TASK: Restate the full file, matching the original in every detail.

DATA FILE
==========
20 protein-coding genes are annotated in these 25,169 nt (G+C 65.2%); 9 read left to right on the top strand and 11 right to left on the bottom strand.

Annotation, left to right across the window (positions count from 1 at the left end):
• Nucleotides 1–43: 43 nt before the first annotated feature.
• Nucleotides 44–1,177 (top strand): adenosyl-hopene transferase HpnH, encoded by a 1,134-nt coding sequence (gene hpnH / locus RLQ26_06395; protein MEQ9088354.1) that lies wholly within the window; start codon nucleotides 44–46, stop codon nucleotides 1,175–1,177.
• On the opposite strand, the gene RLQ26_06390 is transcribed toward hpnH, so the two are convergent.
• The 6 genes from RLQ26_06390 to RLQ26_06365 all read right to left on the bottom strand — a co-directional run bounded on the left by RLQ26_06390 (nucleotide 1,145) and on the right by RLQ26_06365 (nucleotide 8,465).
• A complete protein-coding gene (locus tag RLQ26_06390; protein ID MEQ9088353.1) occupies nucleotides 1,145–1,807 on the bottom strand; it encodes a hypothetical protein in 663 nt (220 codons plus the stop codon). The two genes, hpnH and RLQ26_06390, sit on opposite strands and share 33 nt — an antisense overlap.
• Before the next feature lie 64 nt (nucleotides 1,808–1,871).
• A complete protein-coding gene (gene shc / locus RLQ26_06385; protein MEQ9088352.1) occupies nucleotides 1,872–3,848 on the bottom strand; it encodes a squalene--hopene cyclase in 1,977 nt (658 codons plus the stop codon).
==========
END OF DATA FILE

20 protein-coding genes are annotated in these 25,169 nt (G+C 65.2%); 9 read left to right on the top strand and 11 right to left on the bottom strand.

Annotation, left to right across the window (positions count from 1 at the left end):
• Nucleotides 1–43: 43 nt before the first annotated feature.
• Nucleotides 44–1,177 (top strand): adenosyl-hopene transferase HpnH, encoded by a 1,134-nt coding sequence (gene hpnH / locus RLQ26_06395; protein MEQ9088354.1) that lies wholly within the window; start codon nucleotides 44–46, stop codon nucleotides 1,175–1,177.
• On the opposite strand, the gene RLQ26_06390 is transcribed toward hpnH, so the two are convergent.
• The 6 genes from RLQ26_06390 to RLQ26_06365 all read right to left on the bottom strand — a co-directional run bounded on the left by RLQ26_06390 (nucleotide 1,145) and on the right by RLQ26_06365 (nucleotide 8,465).
• A complete protein-coding gene (locus tag RLQ26_06390; protein ID MEQ9088353.1) occupies nucleotides 1,145–1,807 on the bottom strand; it encodes a hypothetical protein in 663 nt (220 codons plus the stop codon). The two genes, hpnH and RLQ26_06390, sit on opposite strands and share 33 nt — an antisense overlap.
• Before the next feature lie 64 nt (nucleotides 1,808–1,871).
• A complete protein-coding gene (gene shc / locus RLQ26_06385; protein MEQ9088352.1) occupies nucleotides 1,872–3,848 on the bottom strand; it encodes a squalene--hopene cyclase in 1,977 nt (658 codons plus the stop codon).